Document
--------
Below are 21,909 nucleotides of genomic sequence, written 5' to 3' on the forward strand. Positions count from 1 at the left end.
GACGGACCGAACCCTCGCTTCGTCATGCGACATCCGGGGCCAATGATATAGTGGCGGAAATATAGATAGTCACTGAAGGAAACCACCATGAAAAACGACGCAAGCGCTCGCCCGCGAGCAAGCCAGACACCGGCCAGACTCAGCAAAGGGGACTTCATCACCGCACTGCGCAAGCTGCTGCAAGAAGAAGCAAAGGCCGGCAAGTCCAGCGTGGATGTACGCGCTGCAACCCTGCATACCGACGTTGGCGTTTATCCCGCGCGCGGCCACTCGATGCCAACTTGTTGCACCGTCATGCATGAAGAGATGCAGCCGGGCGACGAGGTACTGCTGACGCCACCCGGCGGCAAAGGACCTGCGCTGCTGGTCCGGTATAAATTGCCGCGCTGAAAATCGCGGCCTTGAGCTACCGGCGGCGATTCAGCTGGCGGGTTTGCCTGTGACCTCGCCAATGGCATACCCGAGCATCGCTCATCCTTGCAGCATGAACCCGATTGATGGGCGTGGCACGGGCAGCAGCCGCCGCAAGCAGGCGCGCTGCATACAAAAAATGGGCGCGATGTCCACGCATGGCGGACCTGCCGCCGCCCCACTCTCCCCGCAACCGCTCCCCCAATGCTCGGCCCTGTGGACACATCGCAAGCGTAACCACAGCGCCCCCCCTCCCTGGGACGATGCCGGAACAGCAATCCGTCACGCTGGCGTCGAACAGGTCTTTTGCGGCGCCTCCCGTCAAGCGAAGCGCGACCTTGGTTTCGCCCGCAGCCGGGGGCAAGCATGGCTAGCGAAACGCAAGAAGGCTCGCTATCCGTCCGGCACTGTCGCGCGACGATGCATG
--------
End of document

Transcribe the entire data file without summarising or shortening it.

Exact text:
Below are 21,909 nucleotides of genomic sequence, written 5' to 3' on the forward strand. Positions count from 1 at the left end.
GACGGACCGAACCCTCGCTTCGTCATGCGACATCCGGGGCCAATGATATAGTGGCGGAAATATAGATAGTCACTGAAGGAAACCACCATGAAAAACGACGCAAGCGCTCGCCCGCGAGCAAGCCAGACACCGGCCAGACTCAGCAAAGGGGACTTCATCACCGCACTGCGCAAGCTGCTGCAAGAAGAAGCAAAGGCCGGCAAGTCCAGCGTGGATGTACGCGCTGCAACCCTGCATACCGACGTTGGCGTTTATCCCGCGCGCGGCCACTCGATGCCAACTTGTTGCACCGTCATGCATGAAGAGATGCAGCCGGGCGACGAGGTACTGCTGACGCCACCCGGCGGCAAAGGACCTGCGCTGCTGGTCCGGTATAAATTGCCGCGCTGAAAATCGCGGCCTTGAGCTACCGGCGGCGATTCAGCTGGCGGGTTTGCCTGTGACCTCGCCAATGGCATACCCGAGCATCGCTCATCCTTGCAGCATGAACCCGATTGATGGGCGTGGCACGGGCAGCAGCCGCCGCAAGCAGGCGCGCTGCATACAAAAAATGGGCGCGATGTCCACGCATGGCGGACCTGCCGCCGCCCCACTCTCCCCGCAACCGCTCCCCCAATGCTCGGCCCTGTGGACACATCGCAAGCGTAACCACAGCGCCCCCCCTCCCTGGGACGATGCCGGAACAGCAATCCGTCACGCTGGCGTCGAACAGGTCTTTTGCGGCGCCTCCCGTCAAGCGAAGCGCGACCTTGGTTTCGCCCGCAGCCGGGGGCAAGCATGGCTAGCGAAACGCAAGAAGGCTCGCTATCCGTCCGGCACTGTCGCGCGACGATGCATG